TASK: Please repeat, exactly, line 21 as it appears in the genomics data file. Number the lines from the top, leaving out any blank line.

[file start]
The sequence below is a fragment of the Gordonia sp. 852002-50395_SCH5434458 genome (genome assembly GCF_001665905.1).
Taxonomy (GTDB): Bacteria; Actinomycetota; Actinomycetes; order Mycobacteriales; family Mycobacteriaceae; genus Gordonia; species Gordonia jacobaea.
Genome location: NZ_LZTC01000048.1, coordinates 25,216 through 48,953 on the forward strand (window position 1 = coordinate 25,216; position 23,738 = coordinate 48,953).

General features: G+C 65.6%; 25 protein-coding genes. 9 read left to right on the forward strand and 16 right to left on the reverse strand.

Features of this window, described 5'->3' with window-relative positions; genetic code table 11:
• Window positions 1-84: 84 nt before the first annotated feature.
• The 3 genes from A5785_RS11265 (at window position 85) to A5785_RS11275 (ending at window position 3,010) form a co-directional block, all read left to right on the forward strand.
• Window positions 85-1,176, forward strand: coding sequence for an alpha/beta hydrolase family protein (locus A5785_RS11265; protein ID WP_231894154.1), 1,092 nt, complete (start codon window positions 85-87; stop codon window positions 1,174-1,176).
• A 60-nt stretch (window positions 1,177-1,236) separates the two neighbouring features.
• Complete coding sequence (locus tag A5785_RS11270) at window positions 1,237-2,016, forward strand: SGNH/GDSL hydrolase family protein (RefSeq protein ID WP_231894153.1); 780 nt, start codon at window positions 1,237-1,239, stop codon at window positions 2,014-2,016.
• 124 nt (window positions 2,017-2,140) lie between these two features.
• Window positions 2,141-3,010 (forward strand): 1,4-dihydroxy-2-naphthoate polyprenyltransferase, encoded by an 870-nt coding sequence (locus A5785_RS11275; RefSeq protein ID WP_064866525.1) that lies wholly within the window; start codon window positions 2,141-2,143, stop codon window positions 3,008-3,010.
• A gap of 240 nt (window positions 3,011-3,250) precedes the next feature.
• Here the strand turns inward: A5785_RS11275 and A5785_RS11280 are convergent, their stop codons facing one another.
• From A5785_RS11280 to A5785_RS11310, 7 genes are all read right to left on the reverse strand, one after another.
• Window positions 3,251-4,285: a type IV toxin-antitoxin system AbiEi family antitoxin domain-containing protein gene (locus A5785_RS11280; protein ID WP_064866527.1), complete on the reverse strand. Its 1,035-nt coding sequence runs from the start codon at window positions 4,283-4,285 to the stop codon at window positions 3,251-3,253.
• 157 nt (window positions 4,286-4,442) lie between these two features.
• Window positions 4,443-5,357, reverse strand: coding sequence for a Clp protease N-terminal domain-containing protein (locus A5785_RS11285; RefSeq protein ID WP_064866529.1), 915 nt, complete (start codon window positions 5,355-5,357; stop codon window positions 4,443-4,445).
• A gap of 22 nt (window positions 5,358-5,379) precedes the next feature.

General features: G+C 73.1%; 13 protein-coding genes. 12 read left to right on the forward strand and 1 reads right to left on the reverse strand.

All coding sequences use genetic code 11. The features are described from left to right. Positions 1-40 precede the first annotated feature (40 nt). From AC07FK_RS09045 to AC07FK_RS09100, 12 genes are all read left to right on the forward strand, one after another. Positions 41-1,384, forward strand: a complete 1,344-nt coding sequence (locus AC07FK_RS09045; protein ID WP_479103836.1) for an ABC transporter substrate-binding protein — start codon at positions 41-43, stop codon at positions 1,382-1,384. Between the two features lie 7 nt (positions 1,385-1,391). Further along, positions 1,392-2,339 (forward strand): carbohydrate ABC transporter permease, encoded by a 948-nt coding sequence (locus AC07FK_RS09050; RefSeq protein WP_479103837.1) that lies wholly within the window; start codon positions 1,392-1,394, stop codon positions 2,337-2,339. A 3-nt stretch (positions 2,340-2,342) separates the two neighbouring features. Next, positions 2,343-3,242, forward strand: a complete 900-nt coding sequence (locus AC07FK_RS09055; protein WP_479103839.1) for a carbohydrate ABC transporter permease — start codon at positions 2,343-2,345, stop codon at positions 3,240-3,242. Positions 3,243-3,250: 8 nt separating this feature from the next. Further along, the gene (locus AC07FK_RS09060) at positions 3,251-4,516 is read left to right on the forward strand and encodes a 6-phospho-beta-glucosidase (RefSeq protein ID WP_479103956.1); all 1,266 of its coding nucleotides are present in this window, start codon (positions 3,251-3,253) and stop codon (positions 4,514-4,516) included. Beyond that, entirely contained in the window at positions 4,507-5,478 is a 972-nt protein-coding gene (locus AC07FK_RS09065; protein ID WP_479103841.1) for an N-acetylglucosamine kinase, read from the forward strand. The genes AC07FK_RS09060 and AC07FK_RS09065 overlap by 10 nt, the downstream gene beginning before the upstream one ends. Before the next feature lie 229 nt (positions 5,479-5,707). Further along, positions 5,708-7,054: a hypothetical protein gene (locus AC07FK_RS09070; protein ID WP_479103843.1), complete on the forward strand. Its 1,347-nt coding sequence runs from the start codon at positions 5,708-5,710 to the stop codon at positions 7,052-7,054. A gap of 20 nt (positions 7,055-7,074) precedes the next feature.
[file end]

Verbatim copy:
All coding sequences use genetic code 11. The features are described from left to right. Positions 1-40 precede the first annotated feature (40 nt). From AC07FK_RS09045 to AC07FK_RS09100, 12 genes are all read left to right on the forward strand, one after another. Positions 41-1,384, forward strand: a complete 1,344-nt coding sequence (locus AC07FK_RS09045; protein ID WP_479103836.1) for an ABC transporter substrate-binding protein — start codon at positions 41-43, stop codon at positions 1,382-1,384. Between the two features lie 7 nt (positions 1,385-1,391). Further along, positions 1,392-2,339 (forward strand): carbohydrate ABC transporter permease, encoded by a 948-nt coding sequence (locus AC07FK_RS09050; RefSeq protein WP_479103837.1) that lies wholly within the window; start codon positions 1,392-1,394, stop codon positions 2,337-2,339. A 3-nt stretch (positions 2,340-2,342) separates the two neighbouring features. Next, positions 2,343-3,242, forward strand: a complete 900-nt coding sequence (locus AC07FK_RS09055; protein WP_479103839.1) for a carbohydrate ABC transporter permease — start codon at positions 2,343-2,345, stop codon at positions 3,240-3,242. Positions 3,243-3,250: 8 nt separating this feature from the next. Further along, the gene (locus AC07FK_RS09060) at positions 3,251-4,516 is read left to right on the forward strand and encodes a 6-phospho-beta-glucosidase (RefSeq protein ID WP_479103956.1); all 1,266 of its coding nucleotides are present in this window, start codon (positions 3,251-3,253) and stop codon (positions 4,514-4,516) included. Beyond that, entirely contained in the window at positions 4,507-5,478 is a 972-nt protein-coding gene (locus AC07FK_RS09065; protein ID WP_479103841.1) for an N-acetylglucosamine kinase, read from the forward strand. The genes AC07FK_RS09060 and AC07FK_RS09065 overlap by 10 nt, the downstream gene beginning before the upstream one ends. Before the next feature lie 229 nt (positions 5,479-5,707). Further along, positions 5,708-7,054: a hypothetical protein gene (locus AC07FK_RS09070; protein ID WP_479103843.1), complete on the forward strand. Its 1,347-nt coding sequence runs from the start codon at positions 5,708-5,710 to the stop codon at positions 7,052-7,054. A gap of 20 nt (positions 7,055-7,074) precedes the next feature.